Volume 75, Number 40 | February 22 -28 2006

The A List

Rare Reads Every time rare book expert Nancy Cooper opens a box of donations to Housing Works Bookstore Café, she embarks on her own little Antiques Roadshow, digging through yellowed pulp mysteries and obsolete computer manuals to find a signed first edition or valuable art book. On Thursday, February 23 at 6 p.m., Cooper will host a free class at the nonprofit bookstore, teaching amateur antiquarians the fine art of identifying and appraising collectable books. Could granny’s 1892 bible be your winning lottery ticket? Hey, you never know. Housing Works Bookstore Café, 126 Crosby Street btwn. Prince and Houston (212-334-3324; housingworks.org/usedbookcafe). — Rachel Fershleiser


Keeping it Cajun After 19 years of playing together, Steve Riley and the Mamou Playboys have just released their 10th album, “Dominos” (Rounder), which pays homage to the legends of Cajun music via covers of obscure classics and the band’s own prolific songwriting. The accordionist, Steve Riley (right), has even played with several of the genre’s greats, including Marc Savoy, Denis McGee, Sady Courville, and Dewey Balfa. “Dewey was such a patient man, so happy to see a young man interested in the music. He took me under his wing,” said Riley, who grew up in Mamou and now lives in Lafayette, Louisiana. He played with Balfa in his late teens.

One of the few Cajun groups that tour beyond Louisiana, the Playboys are cultural ambassadors of a sort. Almost all of their lyrics and liner notes are in French (with English translations alongside for non-Franchophiles to follow). “It’s very important to us to continue that part [the French language tradition in Cajun music]. The music is not gonna die, but the language is in big danger of being lost,” said Riley.

For those who’ve heard the Playboys previous albums, including the two Grammy-nominated ones, “Trace of Time” and “Bon Reve,” expect more of the same from the latest release, as Riley described: “This one’s not much different, really…just traditional, Cajun music.” The Playboys are certainly enamored of tradition in their own way — they still play at dancehalls whenever they’re in Louisiana. “Cajun music is…very much a dance music. We play at dancehalls and festivals, and there’s dancing going on the whole time. The music is a part of every aspect of life…. It’s everywhere,” said Riley. A Cajun-inspired shindig, courtesy of the Playboys, awaits at Joe’s Pub on Friday, Feb. 24th, at 7:30 PM. 425 Lafayette St., between W. 4th and Astor Pl. (212-539-8778; joespub.com). —Aileen Torres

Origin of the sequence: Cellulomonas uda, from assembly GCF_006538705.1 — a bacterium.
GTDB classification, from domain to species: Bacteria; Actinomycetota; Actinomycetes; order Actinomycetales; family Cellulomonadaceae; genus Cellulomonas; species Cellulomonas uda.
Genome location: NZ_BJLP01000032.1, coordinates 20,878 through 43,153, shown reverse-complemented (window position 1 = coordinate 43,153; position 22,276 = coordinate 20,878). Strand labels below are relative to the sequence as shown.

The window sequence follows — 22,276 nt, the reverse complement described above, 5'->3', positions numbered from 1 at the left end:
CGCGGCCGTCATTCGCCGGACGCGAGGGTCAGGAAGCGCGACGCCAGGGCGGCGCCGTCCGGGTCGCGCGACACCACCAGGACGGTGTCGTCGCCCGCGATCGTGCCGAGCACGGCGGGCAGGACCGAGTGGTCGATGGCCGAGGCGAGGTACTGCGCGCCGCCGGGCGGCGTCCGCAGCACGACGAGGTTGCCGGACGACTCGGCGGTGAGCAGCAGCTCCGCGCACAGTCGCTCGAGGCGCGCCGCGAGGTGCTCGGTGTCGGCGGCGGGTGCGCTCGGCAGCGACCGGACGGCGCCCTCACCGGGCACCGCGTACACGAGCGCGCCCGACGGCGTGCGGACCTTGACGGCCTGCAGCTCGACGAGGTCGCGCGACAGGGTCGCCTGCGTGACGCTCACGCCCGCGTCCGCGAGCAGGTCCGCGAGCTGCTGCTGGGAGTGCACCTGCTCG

Hudson River School Barney Greengrass may be the sturgeon king, but artist Brandon Ballengée knows how to immortalize our fine-finned neighbor, the Acipenser oxyrhynchus, in a c-print. He joins two other Hudson River-inspired artists to dish on fish, sailboats, decaying docks and other quirks of the New York Harbor. Margaret Cogswell shares her bow watch from the Schooner Adirondack in “Hudson Weather Fugues,” a video and audio portrait of her journey to Albany and back. And Stacy Levy presents a proposal for Tideflowers (left), large-scale petal-shaped collars designed to doll up abandoned pylons along the Hudson’s banks. All three come ashore for “The Hudson River as Source,” a conversation curated and moderated by Wave Hill’s Jennifer McGregor on February 22 at 7:00 pm, Tribeca Performing Arts Center, 199 Chambers Street at West Street (212-220-1460; tribecapac.org/also.htm). — Laura Silver


The Next ‘City of God’? General rule of thumb: Any film widely compared to Fernando Meirelles’ brilliant 2002 epic “City of God” deserves at least a look. And a second truth: The weeks following the announcements of the Academy Award nominations are one of the best periods to catch wonderful foreign cinema floating through the nation’s art houses. South Africa’s “Tsotsi,” one of this year’s nominees for best foreign film, is among the first in a wave of nominees to hit city theaters. And its rough, in-the-streets story about a thug who raises the child of a woman he killed has been compared by more than a few film festival fanatics to Meirelles’ gritty depiction of youth warfare in Rio de Janeiro. Soon to be followed by the multi-national European collaboration “Joyeux Noel,” let’s hear three cheers for world cinema. “Tsotsi” starts Friday, Feb. 24 at the Angelika Film Center, 18 W. Houston, btwn. Broadway and Mercer. (212.995.2000, www.angelikafilmcenter.com). — Steven Snyder

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